Immediately upon digging in, I noticed how much care was paid to the textures in the dishes. My grain bowl included thin disks of crunchy-sweet eggplant chips that were so good, I wanted to dive into a swimming pool full of them. My pal’s congee was sprinkled with frizzled onions that set off the creaminess of the rice porridge perfectly. And the “kabbouleh” — crunchy deep-fried brown rice mixed with cauliflower rice, kale and currants was so fascinating texturally, it stopped all conversation.

Take away: Just like croutons in old-school lettuce salads, crunchy vegetable bits add texture and highlight other flavors. I now make eggplant chips, kale chips, garlic chips and frizzled leeks a part of every salad I eat.  


Star Noodle on the island of Maui, Hawaii, doesn’t look like a game changer from the outside. It’s in a utilitarian building nowhere near the ritzy beachfront resorts that dot the island. Though famous for its house-made noodle dishes, as you’ve probably already guessed, I gravitated (and fell in love with) the vegetable side dishes.

The most memorable dish was a golden brown mound of caramelized Brussels sprouts tossed with smoky lardons of house-made bacon with an alarming-looking red goop smeared on one side of the plate. That goop turned out to be kimchi puree and it changed my life. The spicy, garlicky, funky sauce boosted the Brussels sprouts in a way that made me close my eyes and moan ever so softly. It was so good, I had them bring me a bowl of un-pureed kimchi mid-meal. They make their own kimchi and ferment it for just a few days, so it’s still crunchy, with more garlic and ginger than your typical store-bought stuff. I asked for the recipe, and after conferring with the kitchen through the pass, the bartender informed me “it has like a hundred ingredients and it’s a secret, so I could tell you, but then I’d have to kill you.” Ha ha.

Take Away: Kimchi puree is now a staple at my table and I’ve been inspired to make my own. I still haven’t nailed Star Noodle’s incredible flavor combo, but I’m working on it. Even a purée of the store-bought stuff is like magic with a wide range of vegetable dishes.



It might sound strange, but I had an epiphany about seaweed in a basement restaurant in Dublin, Ireland. The restaurant in question was Chapter One and it just so happens to be a Michelin-starred bastion of elegance housed in the stylish ground floor of the Dublin Writer’s Museum. I was served a stunning dish of sous-vide oysters with smoked dulse jelly and thin ribbons of briny pickled kelp that tasted something like leaping into ocean spray on a warm spring day. Another course of sweet creamy crab and spring peas was served with crunchy pickled dulse and umami-rich sea palm strands instead of lettuce. Now that’s a salad!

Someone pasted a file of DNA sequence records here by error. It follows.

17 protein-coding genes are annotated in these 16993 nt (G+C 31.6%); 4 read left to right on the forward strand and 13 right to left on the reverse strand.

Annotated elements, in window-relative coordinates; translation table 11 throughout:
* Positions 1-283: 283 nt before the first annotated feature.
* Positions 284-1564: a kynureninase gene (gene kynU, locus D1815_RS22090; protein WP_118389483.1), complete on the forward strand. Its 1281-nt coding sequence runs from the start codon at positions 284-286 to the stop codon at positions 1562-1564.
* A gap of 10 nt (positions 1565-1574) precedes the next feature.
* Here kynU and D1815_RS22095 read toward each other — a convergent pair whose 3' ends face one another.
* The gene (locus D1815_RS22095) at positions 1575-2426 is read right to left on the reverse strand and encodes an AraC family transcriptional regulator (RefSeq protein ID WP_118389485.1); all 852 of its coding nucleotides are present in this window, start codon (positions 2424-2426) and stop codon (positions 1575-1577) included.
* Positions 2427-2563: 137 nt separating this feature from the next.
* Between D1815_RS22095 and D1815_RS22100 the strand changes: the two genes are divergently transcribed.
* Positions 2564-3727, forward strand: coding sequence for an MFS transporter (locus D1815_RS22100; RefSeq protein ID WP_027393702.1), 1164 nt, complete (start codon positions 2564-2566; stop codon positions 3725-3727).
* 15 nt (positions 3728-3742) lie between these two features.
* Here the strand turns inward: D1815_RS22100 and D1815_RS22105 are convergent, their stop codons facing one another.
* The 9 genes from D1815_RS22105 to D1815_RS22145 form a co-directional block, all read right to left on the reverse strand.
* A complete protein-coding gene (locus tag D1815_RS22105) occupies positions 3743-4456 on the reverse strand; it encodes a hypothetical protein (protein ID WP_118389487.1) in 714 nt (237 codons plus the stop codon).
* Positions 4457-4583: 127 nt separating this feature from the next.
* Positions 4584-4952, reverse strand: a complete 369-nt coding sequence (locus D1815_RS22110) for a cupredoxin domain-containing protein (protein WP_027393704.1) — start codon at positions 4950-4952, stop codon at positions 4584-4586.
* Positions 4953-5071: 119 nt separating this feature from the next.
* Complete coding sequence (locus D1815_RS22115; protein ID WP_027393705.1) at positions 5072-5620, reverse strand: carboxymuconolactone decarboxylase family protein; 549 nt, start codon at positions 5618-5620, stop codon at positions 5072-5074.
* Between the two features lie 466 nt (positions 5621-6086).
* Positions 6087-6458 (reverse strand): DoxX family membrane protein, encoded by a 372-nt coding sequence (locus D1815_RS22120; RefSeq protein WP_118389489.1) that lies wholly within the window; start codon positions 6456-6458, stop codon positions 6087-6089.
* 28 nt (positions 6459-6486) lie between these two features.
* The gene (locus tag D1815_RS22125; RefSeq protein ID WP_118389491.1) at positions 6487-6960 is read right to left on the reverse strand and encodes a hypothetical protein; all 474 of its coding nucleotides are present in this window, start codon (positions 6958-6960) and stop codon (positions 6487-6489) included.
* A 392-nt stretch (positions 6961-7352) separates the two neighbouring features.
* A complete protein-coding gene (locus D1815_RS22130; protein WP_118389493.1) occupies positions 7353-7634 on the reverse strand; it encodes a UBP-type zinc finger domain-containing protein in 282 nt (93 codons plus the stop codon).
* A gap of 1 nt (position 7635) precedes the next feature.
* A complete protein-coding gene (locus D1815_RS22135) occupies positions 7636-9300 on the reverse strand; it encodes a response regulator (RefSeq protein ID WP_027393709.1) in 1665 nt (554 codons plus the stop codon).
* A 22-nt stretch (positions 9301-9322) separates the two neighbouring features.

Chef Ross Lewis explained that sea vegetables are a traditional Irish food collected by hand in the western part of the island and that the Irish were enjoying sea vegetables thousands of years before sushi ever made its way to the now-cosmopolitan capital.

Take away: I stock my pantry with every kind of sea vegetable I can get my hands on and only use the stash occasionally for Japanese dishes. Instead, I add it to paella for a colorful garnish, stir it to vegetable soups for an umami hit and blend it with butter to dress steamed vegetables. Added bonus: Sea vegetables are packed with nutrients and trace minerals and they’re surprisingly low in sodium.

About the Author

Ivy Manning
Ivy Manning

Ivy is a cookbook author and food writer living in Portland, Oregon. She’s the author of “Easy Soups from Scratch with Quick Breads to Match: 70 Recipes to Pair and Share.” Visit her at ivymanning.com.